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Palliative care initiatives at the Life Vincent Pallotti Hospital ICU in Cape Town, South Africa, have provided a model of emotional support for critically ill patients and their families during the COVID-19 pandemic. The two-year pilot project run by CareConnect, the details of which are comprehensively covered in this article by veteran health journalist Chris Bateman, underscored the importance of improved communication, comprehensive support, family-centred decision-making, and long-term care in palliative care settings, recognising that the impact of palliative care extends beyond the ICU stay. In light of the benefits and importance of palliation highlighted in the article, it calls for the integration of palliative care as a standard practice and the recognition of its importance in ensuring comprehensive and compassionate care. This article is republished courtesy of Axess Health and Medbrief Africa. – Nadya Swart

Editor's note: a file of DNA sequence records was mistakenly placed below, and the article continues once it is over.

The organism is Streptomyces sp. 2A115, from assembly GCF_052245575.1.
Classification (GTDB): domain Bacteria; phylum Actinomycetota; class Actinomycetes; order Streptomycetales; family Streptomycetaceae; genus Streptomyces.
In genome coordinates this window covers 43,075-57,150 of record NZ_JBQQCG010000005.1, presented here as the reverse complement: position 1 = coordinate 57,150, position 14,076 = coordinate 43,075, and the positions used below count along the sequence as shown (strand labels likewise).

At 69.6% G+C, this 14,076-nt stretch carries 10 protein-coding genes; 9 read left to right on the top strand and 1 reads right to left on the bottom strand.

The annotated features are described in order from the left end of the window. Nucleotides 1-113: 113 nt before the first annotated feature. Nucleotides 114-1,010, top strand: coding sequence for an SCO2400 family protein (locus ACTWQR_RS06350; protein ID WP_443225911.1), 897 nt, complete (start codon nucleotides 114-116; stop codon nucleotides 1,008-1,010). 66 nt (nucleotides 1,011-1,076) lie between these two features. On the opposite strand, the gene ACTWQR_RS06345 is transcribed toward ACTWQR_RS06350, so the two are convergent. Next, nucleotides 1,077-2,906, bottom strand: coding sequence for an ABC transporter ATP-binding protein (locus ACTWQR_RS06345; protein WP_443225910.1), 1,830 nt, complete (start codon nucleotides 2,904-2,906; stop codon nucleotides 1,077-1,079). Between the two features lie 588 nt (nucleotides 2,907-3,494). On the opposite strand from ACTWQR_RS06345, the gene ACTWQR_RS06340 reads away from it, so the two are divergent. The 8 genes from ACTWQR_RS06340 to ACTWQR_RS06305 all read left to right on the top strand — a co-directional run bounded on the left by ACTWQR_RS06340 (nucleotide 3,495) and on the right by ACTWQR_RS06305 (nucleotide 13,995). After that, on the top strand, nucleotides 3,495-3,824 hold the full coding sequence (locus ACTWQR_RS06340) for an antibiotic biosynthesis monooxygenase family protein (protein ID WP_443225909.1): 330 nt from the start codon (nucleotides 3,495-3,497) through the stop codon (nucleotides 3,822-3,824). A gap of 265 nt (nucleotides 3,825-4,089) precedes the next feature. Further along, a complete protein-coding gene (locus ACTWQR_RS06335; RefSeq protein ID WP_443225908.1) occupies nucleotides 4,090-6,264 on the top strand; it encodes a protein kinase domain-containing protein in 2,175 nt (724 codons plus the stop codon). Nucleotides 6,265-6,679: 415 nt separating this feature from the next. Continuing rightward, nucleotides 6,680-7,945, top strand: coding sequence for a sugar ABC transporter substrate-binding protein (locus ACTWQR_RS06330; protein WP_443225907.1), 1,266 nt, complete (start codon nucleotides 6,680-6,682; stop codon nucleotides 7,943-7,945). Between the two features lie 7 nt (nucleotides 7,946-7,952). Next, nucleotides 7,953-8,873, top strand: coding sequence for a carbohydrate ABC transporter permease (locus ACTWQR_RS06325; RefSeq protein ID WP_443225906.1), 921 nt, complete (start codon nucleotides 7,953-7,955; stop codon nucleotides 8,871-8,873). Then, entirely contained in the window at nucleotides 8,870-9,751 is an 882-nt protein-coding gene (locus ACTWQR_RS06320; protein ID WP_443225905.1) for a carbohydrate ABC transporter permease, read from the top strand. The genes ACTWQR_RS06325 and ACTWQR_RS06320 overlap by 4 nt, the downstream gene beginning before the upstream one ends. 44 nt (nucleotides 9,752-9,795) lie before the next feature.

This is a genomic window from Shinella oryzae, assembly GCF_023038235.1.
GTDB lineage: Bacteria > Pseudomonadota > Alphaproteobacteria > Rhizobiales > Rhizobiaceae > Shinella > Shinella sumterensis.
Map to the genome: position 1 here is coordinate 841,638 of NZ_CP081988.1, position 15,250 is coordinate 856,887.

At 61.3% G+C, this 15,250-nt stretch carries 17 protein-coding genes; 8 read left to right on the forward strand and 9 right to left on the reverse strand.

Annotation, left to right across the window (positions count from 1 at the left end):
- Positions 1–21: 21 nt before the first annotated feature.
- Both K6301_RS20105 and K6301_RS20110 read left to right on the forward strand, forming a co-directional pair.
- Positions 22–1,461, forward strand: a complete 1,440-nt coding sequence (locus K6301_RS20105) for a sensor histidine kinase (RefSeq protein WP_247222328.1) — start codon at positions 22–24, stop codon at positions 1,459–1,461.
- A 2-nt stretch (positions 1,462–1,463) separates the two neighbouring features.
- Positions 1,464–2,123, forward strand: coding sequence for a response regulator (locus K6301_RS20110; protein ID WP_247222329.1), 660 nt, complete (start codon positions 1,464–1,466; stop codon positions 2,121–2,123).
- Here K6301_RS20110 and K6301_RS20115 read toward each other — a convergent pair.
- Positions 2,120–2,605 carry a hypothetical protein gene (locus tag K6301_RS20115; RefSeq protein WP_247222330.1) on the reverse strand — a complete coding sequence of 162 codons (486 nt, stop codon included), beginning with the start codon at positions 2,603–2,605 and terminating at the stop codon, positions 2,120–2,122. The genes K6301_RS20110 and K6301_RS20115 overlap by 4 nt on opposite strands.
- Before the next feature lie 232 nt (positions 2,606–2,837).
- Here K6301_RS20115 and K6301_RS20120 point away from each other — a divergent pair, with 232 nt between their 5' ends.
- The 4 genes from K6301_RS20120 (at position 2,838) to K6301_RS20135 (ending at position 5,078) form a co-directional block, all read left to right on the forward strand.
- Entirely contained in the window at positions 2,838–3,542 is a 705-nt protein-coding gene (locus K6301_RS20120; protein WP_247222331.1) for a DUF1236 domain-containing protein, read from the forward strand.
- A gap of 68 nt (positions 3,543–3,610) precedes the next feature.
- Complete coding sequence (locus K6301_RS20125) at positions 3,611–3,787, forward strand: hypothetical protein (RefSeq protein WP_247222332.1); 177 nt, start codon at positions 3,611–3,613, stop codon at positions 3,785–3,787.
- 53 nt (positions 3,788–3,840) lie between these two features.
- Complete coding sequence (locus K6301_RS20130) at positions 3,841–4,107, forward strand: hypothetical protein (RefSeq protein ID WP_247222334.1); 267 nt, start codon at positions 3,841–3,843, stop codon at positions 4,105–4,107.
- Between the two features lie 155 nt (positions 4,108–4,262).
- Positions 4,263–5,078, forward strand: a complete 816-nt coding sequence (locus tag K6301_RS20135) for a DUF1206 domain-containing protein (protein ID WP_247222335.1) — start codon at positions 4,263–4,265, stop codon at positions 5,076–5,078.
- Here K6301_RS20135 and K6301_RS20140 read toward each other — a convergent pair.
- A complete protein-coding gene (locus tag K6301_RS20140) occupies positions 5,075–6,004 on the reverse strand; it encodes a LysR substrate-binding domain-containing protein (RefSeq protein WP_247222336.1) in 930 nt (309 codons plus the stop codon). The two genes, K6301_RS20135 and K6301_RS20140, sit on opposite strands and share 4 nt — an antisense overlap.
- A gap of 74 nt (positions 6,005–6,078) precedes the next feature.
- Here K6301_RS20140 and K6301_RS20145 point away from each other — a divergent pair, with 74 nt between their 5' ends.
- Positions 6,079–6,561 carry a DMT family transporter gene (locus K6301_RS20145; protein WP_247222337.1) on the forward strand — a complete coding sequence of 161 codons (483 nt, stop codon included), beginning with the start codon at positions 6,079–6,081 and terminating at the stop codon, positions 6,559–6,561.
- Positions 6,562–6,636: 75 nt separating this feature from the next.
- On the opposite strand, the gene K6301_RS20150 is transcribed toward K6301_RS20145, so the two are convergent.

Supporting anxious ICU patients and families.
A groundbreaking counselling and communication model at the Life Vincent Pallotti Hospital ICU in Cape Town, where eight counsellors supported three hundred families through the COVID pandemic, has modelled potential alleviation of emotional suffering country-wide.
The two-year pilot project gelled families and a multi-disciplinary team of health care professionals together to ensure everyone was supported and up to date on the treatment, prognosis, and progress of their loved ones in ICU during all three COVID-19 surges. Ongoing counselling and support were provided to grief-stricken families.
The project co-leader, Yolande Riekert, an occupational therapist, told some 500 delegates to the Palliative Care Conference at the Vineyard Hotel in Cape Town on 27 April (the first since 2017) that her team wanted to expand the model to other local hospitals because it was “essential work” of equal value in a less pressured post-pandemic setting.